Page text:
On July 15, 2014, the Executive Board of the International Monetary Fund (IMF) concluded the Article IV consultation1 with Swaziland and considered and endorsed the staff appraisal without a meeting.2
Swaziland's economic performance has improved since the fiscal crisis of 2010-11, underpinned by the recovery of revenues from the Southern African Customs Union (SACU).
Real Gross Domestic Product (GDP) growth in 2013 is estimated at 2¾ percent, recovering from -½ percent in 2011. Business confidence has started to show signs of improvement, commercial bank credit to the private sector is growing strongly, and the risk premium on treasury bills has been declining. Meanwhile, inflation has slightly risen, reaching 5.3 percent in April 2014, owing to increases in food and some administered prices.
Improved SACU revenues since 2012/13 reduced the pressure on fiscal and external balances. A budget surplus of 4½ percent of GDP was recorded in 2012/13. In 2013/14, despite increasing spending pressure, a small budget surplus (¼ percent of GDP) is estimated, partly aided by enhanced domestic revenue collection efforts. International reserves have reached 3¾ months of imports by March 2014, recovering from the low level of 2 months at end-March 2012.
Swaziland's banking sector appears well capitalized, with the capital adequacy ratio of the banks reaching 24 percent of risk-weighted assets. Nonbank financial institutions (NBFIs - including pension funds, insurance companies, collective investment schemes, and savings and credit cooperatives - account for about two-thirds of the financial sector (in terms of assets). With less than complete supervisory surveillance over these institutions, assessing relevant risks remains difficult.
Swaziland faces significant forward looking challenges. Though growth rebounded after the crisis, the long-term growth trend remains low, with average real GDP growth over 2004-13 at about two percent per year, and Swaziland would remain vulnerable to exogenous shocks. Furthermore, there are risks to Swaziland's economic prospects, in particular the uncertain global and regional economic outlook that could lower SACU revenues.
In addition, Swaziland continues to face serious development challenges, including high unemployment, poverty, and the prevalence of HIV/AIDS. Swaziland's key economic policy challenges therefore are to strengthen its resilience to exogenous shocks and achieve higher and more inclusive growth, while meeting critical social and development needs.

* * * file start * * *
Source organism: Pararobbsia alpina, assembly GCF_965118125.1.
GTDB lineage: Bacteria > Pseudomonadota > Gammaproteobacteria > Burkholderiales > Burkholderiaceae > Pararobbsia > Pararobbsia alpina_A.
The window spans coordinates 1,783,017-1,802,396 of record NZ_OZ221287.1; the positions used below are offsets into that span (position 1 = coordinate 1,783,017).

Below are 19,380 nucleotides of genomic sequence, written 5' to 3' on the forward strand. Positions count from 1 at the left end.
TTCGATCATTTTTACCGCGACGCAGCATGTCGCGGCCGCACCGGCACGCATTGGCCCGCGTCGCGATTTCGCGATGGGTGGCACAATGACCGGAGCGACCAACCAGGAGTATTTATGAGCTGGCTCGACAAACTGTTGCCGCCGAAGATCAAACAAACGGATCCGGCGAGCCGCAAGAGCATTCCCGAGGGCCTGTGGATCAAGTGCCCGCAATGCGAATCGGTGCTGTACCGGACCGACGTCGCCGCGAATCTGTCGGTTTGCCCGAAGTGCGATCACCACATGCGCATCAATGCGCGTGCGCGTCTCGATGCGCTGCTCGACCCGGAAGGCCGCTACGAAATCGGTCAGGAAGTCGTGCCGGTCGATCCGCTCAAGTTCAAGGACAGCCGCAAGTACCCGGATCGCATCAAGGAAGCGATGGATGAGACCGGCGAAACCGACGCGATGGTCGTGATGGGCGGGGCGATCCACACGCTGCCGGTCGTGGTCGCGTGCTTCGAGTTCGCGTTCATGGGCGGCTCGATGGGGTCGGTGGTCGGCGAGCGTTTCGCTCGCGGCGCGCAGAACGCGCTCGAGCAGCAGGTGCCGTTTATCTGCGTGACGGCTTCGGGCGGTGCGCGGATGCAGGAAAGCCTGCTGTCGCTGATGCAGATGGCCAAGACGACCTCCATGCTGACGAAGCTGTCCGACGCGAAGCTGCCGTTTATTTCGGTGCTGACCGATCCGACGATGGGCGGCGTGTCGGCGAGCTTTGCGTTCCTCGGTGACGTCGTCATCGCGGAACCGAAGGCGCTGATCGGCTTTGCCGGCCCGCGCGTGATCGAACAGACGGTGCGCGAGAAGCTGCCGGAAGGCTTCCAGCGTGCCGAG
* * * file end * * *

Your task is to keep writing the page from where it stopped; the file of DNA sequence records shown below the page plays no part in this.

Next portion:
Executive Board Assessment
In concluding the 2014 Article IV consultation with Swaziland, Executive directors endorsed staff's appraisal, as follows:
Swaziland's economy has been recovering from the fiscal crisis of 2010-11. Improved SACU revenue has relieved the pressure on fiscal and external balances, and economic growth is gradually recovering. The buildup in international reserves (to 3¾ months by end-March 2014) suggests that the likelihood of an immediate crisis has receded.
Swaziland's economic outlook, however, remains subject to downside risks (mainly associated with the uncertain prospects for South African economy and the high volatility of the SACU revenue). Close monitoring on the regional and global economic developments is warranted.
Swaziland's medium-term challenges remain significant. The recent fiscal crisis points to the need to strengthen Swaziland's resilience to shocks, while the economy has suffered from weak growth performance, which has adversely affected social developments.
Swaziland's key economic policy challenges are therefore to strengthen its resilience to exogenous shocks and achieve high, inclusive growth, while meeting critical social and development needs. Building on the progress since the fiscal crisis, Swaziland now stands at a critical juncture to decisively address these challenges.